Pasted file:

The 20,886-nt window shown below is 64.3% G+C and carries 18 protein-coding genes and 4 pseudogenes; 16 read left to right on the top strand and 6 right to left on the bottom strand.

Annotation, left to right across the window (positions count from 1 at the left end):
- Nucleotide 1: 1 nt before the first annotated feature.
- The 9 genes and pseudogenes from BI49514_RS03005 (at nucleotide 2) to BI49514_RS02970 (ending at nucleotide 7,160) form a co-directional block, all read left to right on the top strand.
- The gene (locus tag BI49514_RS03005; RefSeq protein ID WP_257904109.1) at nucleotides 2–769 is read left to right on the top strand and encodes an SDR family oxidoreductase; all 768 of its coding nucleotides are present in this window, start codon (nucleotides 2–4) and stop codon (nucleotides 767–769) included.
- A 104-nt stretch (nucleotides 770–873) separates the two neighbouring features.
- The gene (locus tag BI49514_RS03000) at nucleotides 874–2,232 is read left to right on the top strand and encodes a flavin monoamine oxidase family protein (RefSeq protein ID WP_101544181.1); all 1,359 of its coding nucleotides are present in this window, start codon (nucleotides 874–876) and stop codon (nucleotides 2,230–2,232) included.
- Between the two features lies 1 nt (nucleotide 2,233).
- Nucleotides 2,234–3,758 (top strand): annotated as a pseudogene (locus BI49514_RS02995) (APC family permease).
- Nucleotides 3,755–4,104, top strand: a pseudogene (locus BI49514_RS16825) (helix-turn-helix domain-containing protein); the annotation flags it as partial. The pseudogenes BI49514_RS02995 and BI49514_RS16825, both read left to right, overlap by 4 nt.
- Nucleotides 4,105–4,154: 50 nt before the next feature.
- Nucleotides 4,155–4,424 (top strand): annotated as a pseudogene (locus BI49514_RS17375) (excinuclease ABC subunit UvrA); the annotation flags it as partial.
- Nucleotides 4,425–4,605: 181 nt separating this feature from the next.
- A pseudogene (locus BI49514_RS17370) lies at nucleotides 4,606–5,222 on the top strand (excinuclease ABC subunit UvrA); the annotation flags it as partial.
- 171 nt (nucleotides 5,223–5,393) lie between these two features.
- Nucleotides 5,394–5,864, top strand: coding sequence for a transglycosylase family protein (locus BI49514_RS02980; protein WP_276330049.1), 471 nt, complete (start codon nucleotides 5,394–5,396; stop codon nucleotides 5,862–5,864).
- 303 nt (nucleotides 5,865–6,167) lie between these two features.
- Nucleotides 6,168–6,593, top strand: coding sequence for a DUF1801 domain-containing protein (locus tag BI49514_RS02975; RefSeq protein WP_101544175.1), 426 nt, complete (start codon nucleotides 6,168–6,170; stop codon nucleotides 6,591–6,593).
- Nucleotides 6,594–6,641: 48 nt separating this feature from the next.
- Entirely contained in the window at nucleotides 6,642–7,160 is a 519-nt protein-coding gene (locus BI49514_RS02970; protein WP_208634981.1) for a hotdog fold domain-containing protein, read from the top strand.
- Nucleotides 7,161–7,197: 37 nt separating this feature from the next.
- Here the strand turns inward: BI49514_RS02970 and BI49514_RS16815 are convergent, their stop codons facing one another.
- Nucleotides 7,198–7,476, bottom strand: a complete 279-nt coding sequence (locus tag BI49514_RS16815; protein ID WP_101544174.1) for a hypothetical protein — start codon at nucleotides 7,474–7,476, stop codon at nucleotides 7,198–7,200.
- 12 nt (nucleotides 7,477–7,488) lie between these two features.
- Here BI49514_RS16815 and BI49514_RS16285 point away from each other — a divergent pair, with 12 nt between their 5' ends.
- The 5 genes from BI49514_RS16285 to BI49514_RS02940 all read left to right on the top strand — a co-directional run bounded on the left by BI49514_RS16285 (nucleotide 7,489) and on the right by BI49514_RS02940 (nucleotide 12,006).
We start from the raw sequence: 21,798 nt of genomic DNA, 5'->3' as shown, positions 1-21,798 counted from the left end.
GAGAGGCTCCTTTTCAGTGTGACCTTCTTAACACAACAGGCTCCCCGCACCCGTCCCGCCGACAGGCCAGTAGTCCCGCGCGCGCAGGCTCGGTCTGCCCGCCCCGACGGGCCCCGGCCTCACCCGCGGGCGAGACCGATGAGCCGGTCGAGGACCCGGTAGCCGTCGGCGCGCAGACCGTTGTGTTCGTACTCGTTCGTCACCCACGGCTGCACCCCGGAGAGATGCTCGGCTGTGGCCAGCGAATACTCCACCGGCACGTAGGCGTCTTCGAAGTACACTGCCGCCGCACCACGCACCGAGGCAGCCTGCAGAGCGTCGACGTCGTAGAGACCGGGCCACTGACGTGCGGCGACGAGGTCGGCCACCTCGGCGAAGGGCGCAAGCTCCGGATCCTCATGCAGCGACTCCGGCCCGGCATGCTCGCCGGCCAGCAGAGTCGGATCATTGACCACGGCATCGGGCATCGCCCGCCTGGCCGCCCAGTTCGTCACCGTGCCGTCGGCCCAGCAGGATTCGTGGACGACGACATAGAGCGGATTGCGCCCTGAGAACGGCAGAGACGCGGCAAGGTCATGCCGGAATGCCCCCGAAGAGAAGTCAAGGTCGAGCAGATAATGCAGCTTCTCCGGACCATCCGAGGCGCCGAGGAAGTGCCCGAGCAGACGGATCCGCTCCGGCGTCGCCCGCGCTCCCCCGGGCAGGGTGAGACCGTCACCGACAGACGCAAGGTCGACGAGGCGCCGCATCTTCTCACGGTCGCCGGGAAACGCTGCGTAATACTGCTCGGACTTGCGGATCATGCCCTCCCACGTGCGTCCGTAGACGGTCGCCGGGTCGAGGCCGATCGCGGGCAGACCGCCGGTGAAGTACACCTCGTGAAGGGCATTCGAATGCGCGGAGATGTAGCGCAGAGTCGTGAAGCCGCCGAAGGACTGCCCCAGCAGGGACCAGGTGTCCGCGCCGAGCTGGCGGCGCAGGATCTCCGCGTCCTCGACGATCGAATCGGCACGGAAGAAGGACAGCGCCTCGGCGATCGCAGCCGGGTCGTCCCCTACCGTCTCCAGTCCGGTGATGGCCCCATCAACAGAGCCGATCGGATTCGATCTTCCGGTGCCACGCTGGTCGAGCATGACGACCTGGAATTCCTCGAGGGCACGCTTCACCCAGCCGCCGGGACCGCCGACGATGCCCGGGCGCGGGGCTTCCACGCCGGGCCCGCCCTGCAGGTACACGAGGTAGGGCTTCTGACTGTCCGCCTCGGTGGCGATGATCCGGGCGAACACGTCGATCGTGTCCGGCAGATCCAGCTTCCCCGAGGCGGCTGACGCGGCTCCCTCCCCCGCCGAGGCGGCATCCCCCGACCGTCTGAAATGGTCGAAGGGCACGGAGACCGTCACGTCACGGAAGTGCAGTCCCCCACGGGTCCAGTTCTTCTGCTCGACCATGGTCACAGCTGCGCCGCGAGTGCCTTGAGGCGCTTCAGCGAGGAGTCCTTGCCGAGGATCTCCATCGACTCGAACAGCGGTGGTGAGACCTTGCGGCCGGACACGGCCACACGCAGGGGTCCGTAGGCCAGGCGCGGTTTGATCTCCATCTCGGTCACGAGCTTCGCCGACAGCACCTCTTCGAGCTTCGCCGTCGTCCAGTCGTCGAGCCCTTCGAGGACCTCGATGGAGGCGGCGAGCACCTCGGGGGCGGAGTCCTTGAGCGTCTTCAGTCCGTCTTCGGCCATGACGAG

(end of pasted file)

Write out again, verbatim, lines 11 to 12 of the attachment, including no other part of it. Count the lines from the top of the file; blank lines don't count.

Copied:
- Nucleotides 4,105–4,154: 50 nt before the next feature.
- Nucleotides 4,155–4,424 (top strand): annotated as a pseudogene (locus BI49514_RS17375) (excinuclease ABC subunit UvrA); the annotation flags it as partial.